The finalists:

  • Equivocation, by Bill Cain, is a  highly theatrical fantasy that mixes wry comedy and shattering drama. King James’ prime minister commissions Shakespeare’s company to write and perform the official (and highly suspect) government account of Guy Fawkes’ Gunpowder Plot. Shakespeare becomes increasingly skeptical, forcing him to weigh the relationship of art and government, artists’ integrity, and personal responsibility to truth. It premiered April 18 at the Oregon Shakespeare Festival and later played at Seattle Repertory Theatre.
  • Inana, by Michele Lowe, bowed in January 2009 at the Denver Center Theatre Company’s Colorado New Plays Summit. It depicts the Iraqi curator of the antiquities museum in Mosul who has taken his bride on a London honeymoon just before the American invasion. It appears he has smuggled an iconic statue out of the country to preserve it from the imminent carnage of war.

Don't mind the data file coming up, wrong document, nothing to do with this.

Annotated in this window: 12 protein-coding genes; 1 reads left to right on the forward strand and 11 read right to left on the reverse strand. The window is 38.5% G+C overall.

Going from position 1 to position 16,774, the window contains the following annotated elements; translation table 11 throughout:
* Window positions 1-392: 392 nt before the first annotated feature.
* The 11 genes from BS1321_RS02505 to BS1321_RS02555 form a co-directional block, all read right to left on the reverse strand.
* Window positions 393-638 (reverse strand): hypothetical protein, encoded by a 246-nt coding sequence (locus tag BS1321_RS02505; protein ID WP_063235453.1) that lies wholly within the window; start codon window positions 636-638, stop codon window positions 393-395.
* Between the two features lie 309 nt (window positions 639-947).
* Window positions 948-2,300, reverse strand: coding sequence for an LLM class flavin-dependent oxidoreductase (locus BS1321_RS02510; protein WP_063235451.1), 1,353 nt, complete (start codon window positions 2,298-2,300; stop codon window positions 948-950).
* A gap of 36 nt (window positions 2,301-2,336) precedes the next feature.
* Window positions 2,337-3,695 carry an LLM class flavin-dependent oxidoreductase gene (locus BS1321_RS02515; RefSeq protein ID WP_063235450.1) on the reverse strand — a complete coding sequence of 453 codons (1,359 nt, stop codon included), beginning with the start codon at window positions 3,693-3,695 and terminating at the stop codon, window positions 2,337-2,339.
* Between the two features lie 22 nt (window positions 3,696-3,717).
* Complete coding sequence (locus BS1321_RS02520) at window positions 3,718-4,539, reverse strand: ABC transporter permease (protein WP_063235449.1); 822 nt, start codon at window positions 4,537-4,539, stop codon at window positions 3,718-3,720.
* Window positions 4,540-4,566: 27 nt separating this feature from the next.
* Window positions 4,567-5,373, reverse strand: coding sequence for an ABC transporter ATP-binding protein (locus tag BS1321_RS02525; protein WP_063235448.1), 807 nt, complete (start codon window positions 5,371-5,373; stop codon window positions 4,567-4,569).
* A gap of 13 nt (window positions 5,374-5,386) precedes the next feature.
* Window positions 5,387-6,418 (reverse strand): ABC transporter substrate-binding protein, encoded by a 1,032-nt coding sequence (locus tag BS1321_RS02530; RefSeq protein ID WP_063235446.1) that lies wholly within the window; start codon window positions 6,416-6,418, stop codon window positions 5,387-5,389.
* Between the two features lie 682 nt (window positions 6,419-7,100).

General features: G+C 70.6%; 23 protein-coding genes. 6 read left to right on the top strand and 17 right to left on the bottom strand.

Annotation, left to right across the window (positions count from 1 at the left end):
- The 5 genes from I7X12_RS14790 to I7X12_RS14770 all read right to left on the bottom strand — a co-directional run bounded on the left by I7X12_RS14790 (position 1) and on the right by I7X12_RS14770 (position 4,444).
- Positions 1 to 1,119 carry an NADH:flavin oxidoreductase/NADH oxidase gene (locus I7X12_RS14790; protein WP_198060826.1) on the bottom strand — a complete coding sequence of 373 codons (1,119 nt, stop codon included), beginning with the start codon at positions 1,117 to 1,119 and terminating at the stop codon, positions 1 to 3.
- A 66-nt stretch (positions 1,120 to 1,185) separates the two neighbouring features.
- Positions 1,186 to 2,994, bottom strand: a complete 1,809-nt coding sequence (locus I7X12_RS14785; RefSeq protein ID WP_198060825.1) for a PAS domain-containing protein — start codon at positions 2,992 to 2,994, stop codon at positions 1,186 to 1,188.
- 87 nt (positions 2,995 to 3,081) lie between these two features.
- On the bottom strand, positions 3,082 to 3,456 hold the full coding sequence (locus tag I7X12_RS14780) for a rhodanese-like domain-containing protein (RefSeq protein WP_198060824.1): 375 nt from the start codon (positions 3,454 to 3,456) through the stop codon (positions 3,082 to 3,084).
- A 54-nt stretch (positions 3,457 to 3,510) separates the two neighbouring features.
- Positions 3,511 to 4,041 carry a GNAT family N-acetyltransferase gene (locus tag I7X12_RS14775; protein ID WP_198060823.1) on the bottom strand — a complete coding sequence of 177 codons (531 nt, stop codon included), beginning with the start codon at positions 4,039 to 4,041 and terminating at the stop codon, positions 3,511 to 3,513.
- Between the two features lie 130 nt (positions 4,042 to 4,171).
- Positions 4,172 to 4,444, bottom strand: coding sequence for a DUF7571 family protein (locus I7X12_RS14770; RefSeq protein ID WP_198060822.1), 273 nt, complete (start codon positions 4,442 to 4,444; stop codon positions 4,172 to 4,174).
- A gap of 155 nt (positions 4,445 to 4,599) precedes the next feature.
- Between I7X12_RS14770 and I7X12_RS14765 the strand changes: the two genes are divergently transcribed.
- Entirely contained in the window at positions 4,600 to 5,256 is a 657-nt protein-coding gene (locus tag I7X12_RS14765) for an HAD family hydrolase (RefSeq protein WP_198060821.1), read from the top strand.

• Legacy of Light, by Karen Zacharias, was described by one critic as “an intellectual joyride” examining two women, an 18th century scientist and a 21st century astrophysicist, balancing their yearning for professional fulfillment and the complications of impending motherhood. The work premiered May 8 at Arena Stage in Washington, D.C.
  • Perfect Mendacity, by Jason Wells, is an unsettling look at a corporate cog trying to outwit a lie detector test that will expose him as a leak to the news media about a company scandal. The dark story is populated by people who have jettisoned integrity for expedience, choices that raise questions about the war on terror, bigotry and greed. It premiered May 14 at the Asolo Repertory Theatre in Sarasota, Florida.